Pat Hickey, the former president of the Olympic Council of Ireland (OCI), and his lawyers are looking to quash the government’s push to publish a report into the Rio 2012 Olympics ticket-touting controversy.
Hickey’s lawyers claim the publication could prejudice his right to a fair trial as he is in Ireland on bail, waiting for a court date in Rio de Janeiro.
Justice Carroll Moran’s report has been submitted to Minister for Transport Shane Ross. The minister has since forwarded the contents to Attorney General Seamus Wolfe to assess what aspects of the report can be published.
“Any media reports can also be used by the prosecutor in Brazil against me,” Hickey said in an interview, according to the Irish Times newspaper.
“Now my senior counsel and junior counsel in Ireland were aghast at this … When my Brazilian lawyers confirmed this to my Irish lawyers, everyone got a big shock.”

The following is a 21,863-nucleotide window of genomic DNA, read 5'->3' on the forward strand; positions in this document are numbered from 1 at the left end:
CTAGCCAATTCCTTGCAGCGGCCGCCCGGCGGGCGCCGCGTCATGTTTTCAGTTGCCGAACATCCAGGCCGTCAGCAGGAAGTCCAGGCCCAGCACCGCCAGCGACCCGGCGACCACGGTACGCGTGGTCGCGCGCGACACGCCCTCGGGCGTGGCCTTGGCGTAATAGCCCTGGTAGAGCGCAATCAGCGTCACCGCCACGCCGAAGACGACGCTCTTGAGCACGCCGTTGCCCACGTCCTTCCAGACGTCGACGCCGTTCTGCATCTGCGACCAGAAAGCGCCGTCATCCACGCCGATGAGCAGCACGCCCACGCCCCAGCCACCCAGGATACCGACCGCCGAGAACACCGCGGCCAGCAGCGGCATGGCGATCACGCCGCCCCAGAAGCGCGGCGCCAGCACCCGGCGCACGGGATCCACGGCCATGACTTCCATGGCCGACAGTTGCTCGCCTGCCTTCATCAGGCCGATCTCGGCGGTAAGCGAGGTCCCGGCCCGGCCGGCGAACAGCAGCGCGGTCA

In July 2016, Brazilian prosecutors officially charged Hickey and THG Sports director Kevin Mallon over their part in the Olympic ticket touting scandal.
Hickey and Mallon, of the ticket and hospitality operator, are among nine people facing charges of ticket touting, forming a criminal cartel, illicit marketing, embezzlement, tax evasion, and money laundering.
Hickey denied that he had a covert or concealed relationship with THG Sports, a company that was not approved by the Rio organising committee. The OCI appointed Pro10 Sports Management instead, however, Hickey was still found to have alleged links with THG after his arrest in Rio.
Police found Mallon in possession of hundreds of tickets for Olympic events, including the opening and closing ceremonies.
Hickey said there was “absolutely no concealed relationship between me and THG or any of the other sponsors, or anybody else.”
Hickey said THG Sports was “a phenomenal sponsorship and my job was to facilitate them to get the best deal possible on tickets.”
The government is reportedly eager to release the entire inquiry in full.
Image: Rafael Henrique Serra